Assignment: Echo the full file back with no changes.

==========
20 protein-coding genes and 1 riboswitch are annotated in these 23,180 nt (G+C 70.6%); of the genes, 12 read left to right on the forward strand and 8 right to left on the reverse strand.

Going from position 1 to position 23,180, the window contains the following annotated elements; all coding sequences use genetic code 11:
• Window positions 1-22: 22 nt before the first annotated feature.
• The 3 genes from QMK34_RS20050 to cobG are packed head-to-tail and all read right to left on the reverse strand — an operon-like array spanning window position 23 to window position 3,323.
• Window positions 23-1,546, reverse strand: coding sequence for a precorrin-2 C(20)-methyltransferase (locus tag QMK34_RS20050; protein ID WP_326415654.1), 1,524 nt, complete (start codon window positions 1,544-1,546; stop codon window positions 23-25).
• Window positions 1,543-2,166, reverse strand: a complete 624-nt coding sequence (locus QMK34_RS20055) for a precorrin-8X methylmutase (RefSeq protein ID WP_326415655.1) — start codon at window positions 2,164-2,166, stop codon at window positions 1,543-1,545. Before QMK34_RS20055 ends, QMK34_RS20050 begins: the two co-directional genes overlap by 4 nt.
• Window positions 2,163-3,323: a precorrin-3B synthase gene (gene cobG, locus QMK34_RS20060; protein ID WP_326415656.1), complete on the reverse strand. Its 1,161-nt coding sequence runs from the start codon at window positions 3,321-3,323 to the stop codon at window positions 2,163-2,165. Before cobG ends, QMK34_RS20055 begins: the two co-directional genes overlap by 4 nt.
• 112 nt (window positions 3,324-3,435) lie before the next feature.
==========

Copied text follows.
20 protein-coding genes and 1 riboswitch are annotated in these 23,180 nt (G+C 70.6%); of the genes, 12 read left to right on the forward strand and 8 right to left on the reverse strand.

Going from position 1 to position 23,180, the window contains the following annotated elements; all coding sequences use genetic code 11:
• Window positions 1-22: 22 nt before the first annotated feature.
• The 3 genes from QMK34_RS20050 to cobG are packed head-to-tail and all read right to left on the reverse strand — an operon-like array spanning window position 23 to window position 3,323.
• Window positions 23-1,546, reverse strand: coding sequence for a precorrin-2 C(20)-methyltransferase (locus tag QMK34_RS20050; protein ID WP_326415654.1), 1,524 nt, complete (start codon window positions 1,544-1,546; stop codon window positions 23-25).
• Window positions 1,543-2,166, reverse strand: a complete 624-nt coding sequence (locus QMK34_RS20055) for a precorrin-8X methylmutase (RefSeq protein ID WP_326415655.1) — start codon at window positions 2,164-2,166, stop codon at window positions 1,543-1,545. Before QMK34_RS20055 ends, QMK34_RS20050 begins: the two co-directional genes overlap by 4 nt.
• Window positions 2,163-3,323: a precorrin-3B synthase gene (gene cobG, locus QMK34_RS20060; protein ID WP_326415656.1), complete on the reverse strand. Its 1,161-nt coding sequence runs from the start codon at window positions 3,321-3,323 to the stop codon at window positions 2,163-2,165. Before cobG ends, QMK34_RS20055 begins: the two co-directional genes overlap by 4 nt.
• 112 nt (window positions 3,324-3,435) lie before the next feature.